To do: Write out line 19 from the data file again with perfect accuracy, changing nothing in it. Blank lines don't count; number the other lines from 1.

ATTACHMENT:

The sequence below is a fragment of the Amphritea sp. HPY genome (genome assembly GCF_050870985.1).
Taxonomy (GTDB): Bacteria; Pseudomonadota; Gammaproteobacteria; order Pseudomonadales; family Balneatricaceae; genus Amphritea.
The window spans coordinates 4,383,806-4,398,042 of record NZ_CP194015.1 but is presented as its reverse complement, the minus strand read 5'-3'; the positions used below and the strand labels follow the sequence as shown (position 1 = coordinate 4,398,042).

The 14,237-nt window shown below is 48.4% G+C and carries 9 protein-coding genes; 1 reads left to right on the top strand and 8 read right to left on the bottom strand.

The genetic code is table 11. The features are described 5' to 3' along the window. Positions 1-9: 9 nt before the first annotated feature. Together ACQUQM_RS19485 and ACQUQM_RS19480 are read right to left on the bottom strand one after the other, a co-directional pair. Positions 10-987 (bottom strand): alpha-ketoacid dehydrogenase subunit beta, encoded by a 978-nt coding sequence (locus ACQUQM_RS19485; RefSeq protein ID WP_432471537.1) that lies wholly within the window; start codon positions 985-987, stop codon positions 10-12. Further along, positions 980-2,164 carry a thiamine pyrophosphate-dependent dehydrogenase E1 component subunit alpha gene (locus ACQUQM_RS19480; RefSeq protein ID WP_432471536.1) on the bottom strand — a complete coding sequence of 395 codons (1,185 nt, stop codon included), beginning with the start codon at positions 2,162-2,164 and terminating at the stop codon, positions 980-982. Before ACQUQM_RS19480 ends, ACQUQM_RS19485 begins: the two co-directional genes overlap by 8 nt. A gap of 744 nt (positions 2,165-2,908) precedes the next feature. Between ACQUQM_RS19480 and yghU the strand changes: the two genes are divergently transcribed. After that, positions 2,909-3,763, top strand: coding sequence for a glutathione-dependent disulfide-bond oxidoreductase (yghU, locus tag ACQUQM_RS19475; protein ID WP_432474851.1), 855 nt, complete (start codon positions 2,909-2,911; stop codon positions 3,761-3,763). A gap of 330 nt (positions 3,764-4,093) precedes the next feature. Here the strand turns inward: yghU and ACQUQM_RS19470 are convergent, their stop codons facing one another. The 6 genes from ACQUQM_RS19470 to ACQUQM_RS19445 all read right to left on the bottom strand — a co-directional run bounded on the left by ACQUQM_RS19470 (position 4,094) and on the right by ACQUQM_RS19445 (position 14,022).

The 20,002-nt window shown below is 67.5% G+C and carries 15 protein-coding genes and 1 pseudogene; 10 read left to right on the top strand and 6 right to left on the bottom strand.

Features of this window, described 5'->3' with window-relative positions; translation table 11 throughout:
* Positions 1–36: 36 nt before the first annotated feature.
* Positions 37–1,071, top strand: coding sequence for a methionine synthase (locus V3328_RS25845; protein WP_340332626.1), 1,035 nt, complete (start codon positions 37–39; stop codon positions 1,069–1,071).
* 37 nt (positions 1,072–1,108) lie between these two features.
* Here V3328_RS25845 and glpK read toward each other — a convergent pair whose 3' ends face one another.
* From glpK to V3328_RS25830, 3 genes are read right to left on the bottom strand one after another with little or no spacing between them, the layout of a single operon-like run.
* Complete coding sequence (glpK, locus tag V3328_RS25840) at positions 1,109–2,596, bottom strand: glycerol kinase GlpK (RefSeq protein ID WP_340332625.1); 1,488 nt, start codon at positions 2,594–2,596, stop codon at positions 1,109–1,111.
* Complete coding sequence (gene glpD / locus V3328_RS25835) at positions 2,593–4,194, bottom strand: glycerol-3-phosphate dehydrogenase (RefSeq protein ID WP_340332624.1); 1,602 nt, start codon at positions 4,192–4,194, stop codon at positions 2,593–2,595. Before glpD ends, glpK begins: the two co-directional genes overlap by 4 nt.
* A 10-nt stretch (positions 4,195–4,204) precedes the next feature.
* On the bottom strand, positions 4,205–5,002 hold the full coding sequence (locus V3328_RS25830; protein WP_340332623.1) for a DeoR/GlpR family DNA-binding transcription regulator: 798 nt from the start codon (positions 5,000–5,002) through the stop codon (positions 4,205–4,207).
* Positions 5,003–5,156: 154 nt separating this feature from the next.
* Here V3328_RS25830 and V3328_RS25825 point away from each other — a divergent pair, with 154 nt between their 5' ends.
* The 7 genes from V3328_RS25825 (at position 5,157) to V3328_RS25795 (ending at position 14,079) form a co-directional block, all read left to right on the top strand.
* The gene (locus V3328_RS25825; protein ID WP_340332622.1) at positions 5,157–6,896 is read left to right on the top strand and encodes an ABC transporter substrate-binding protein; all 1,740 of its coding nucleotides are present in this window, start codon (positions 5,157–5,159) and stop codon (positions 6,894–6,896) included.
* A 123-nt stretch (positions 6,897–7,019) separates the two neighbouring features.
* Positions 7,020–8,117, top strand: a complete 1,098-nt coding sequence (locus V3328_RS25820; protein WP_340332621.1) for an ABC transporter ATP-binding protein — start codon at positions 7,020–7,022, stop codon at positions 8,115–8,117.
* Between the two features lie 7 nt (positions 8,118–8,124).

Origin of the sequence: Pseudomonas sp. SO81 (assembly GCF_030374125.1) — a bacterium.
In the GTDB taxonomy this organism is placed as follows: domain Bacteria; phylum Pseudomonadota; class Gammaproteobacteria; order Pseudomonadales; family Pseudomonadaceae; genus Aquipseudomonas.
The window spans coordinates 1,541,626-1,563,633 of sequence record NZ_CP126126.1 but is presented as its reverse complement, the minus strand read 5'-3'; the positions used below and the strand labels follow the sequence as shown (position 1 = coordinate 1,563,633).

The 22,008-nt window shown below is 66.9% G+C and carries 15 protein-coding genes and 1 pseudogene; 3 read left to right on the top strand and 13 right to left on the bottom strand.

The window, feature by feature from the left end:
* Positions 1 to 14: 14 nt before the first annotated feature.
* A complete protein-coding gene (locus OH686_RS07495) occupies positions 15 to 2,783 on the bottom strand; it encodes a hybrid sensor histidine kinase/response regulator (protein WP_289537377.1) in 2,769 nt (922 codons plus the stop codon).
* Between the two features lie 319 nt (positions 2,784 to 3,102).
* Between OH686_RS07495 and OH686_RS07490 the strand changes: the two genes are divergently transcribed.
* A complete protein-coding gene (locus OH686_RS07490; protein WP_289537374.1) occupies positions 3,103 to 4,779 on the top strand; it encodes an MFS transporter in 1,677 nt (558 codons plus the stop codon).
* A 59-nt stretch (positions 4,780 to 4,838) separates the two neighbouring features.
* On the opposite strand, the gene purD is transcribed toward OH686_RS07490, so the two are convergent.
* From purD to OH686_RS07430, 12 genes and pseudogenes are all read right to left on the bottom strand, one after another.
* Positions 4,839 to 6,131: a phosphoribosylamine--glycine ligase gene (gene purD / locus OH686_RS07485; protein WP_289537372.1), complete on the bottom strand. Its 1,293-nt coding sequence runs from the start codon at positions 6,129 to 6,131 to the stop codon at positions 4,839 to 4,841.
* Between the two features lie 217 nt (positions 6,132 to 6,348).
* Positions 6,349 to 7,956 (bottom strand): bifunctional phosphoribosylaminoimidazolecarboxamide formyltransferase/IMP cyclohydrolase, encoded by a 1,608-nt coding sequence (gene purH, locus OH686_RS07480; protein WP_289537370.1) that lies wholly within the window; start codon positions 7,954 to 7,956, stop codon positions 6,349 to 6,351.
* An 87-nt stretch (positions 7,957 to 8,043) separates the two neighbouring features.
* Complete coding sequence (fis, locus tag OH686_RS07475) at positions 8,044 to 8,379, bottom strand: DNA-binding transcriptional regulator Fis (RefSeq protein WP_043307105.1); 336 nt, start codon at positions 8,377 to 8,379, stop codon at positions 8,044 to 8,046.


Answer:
* The 7 genes from V3328_RS25825 (at position 5,157) to V3328_RS25795 (ending at position 14,079) form a co-directional block, all read left to right on the top strand.